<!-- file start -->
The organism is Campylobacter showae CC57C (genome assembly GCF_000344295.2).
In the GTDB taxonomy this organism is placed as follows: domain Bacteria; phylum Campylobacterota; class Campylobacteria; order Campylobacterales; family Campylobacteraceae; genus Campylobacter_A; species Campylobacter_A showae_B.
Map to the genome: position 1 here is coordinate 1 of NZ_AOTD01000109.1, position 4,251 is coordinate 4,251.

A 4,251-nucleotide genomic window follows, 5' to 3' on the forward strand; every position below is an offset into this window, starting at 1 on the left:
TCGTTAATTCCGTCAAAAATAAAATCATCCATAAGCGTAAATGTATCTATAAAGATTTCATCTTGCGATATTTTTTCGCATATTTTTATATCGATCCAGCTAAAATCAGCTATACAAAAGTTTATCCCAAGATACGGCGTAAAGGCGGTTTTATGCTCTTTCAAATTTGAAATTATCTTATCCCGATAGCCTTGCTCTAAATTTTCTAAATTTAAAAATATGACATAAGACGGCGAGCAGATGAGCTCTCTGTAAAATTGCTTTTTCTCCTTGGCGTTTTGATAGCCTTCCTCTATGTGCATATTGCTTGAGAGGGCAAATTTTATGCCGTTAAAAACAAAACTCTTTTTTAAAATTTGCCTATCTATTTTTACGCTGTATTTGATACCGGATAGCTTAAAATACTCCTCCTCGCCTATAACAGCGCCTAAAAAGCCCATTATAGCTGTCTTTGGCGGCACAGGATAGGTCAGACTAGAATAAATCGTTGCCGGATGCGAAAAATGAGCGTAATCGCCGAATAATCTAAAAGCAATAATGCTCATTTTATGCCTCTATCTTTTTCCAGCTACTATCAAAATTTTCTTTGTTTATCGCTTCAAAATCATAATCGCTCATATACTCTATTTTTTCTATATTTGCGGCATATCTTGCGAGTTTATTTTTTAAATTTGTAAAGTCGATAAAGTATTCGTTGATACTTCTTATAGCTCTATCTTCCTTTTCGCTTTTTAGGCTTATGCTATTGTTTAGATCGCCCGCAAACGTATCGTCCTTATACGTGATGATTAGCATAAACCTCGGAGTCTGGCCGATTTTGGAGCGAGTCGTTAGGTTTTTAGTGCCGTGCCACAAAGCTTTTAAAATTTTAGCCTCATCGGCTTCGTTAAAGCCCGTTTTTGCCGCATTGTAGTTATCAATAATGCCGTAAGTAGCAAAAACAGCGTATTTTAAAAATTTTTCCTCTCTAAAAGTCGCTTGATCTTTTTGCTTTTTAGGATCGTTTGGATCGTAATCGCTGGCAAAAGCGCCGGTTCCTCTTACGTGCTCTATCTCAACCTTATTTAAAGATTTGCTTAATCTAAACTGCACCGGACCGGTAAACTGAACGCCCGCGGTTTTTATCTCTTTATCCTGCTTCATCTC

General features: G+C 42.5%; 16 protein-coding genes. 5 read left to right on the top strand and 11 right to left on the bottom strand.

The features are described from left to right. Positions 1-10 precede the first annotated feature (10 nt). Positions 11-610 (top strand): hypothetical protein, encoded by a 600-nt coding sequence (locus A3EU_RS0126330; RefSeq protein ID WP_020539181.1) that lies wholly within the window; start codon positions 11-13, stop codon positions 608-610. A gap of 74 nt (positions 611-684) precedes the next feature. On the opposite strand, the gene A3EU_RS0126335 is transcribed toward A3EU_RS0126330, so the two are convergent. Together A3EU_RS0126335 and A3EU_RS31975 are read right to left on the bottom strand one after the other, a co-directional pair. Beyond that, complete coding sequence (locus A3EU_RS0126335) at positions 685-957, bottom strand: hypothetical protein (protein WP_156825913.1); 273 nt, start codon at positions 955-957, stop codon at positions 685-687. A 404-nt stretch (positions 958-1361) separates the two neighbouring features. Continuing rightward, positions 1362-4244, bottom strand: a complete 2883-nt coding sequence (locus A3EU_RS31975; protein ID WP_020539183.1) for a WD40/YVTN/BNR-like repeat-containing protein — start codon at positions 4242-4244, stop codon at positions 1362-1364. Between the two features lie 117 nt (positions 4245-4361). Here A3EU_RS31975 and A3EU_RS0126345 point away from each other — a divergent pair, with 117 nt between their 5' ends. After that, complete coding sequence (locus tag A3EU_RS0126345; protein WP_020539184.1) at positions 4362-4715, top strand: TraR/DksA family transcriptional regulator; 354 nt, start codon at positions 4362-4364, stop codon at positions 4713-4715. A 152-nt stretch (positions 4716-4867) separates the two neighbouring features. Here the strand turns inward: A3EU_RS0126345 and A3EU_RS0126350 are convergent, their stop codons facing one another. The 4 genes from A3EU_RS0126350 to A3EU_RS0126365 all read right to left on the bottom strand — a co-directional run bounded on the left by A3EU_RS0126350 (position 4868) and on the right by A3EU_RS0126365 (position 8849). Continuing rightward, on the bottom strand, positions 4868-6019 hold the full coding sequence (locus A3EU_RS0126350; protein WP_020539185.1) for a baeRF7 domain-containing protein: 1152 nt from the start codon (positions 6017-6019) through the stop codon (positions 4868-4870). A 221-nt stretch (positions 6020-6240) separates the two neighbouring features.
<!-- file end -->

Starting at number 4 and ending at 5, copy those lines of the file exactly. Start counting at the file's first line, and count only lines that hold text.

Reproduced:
A 4,251-nucleotide genomic window follows, 5' to 3' on the forward strand; every position below is an offset into this window, starting at 1 on the left:
TCGTTAATTCCGTCAAAAATAAAATCATCCATAAGCGTAAATGTATCTATAAAGATTTCATCTTGCGATATTTTTTCGCATATTTTTATATCGATCCAGCTAAAATCAGCTATACAAAAGTTTATCCCAAGATACGGCGTAAAGGCGGTTTTATGCTCTTTCAAATTTGAAATTATCTTATCCCGATAGCCTTGCTCTAAATTTTCTAAATTTAAAAATATGACATAAGACGGCGAGCAGATGAGCTCTCTGTAAAATTGCTTTTTCTCCTTGGCGTTTTGATAGCCTTCCTCTATGTGCATATTGCTTGAGAGGGCAAATTTTATGCCGTTAAAAACAAAACTCTTTTTTAAAATTTGCCTATCTATTTTTACGCTGTATTTGATACCGGATAGCTTAAAATACTCCTCCTCGCCTATAACAGCGCCTAAAAAGCCCATTATAGCTGTCTTTGGCGGCACAGGATAGGTCAGACTAGAATAAATCGTTGCCGGATGCGAAAAATGAGCGTAATCGCCGAATAATCTAAAAGCAATAATGCTCATTTTATGCCTCTATCTTTTTCCAGCTACTATCAAAATTTTCTTTGTTTATCGCTTCAAAATCATAATCGCTCATATACTCTATTTTTTCTATATTTGCGGCATATCTTGCGAGTTTATTTTTTAAATTTGTAAAGTCGATAAAGTATTCGTTGATACTTCTTATAGCTCTATCTTCCTTTTCGCTTTTTAGGCTTATGCTATTGTTTAGATCGCCCGCAAACGTATCGTCCTTATACGTGATGATTAGCATAAACCTCGGAGTCTGGCCGATTTTGGAGCGAGTCGTTAGGTTTTTAGTGCCGTGCCACAAAGCTTTTAAAATTTTAGCCTCATCGGCTTCGTTAAAGCCCGTTTTTGCCGCATTGTAGTTATCAATAATGCCGTAAGTAGCAAAAACAGCGTATTTTAAAAATTTTTCCTCTCTAAAAGTCGCTTGATCTTTTTGCTTTTTAGGATCGTTTGGATCGTAATCGCTGGCAAAAGCGCCGGTTCCTCTTACGTGCTCTATCTCAACCTTATTTAAAGATTTGCTTAATCTAAACTGCACCGGACCGGTAAACTGAACGCCCGCGGTTTTTATCTCTTTATCCTGCTTCATCTC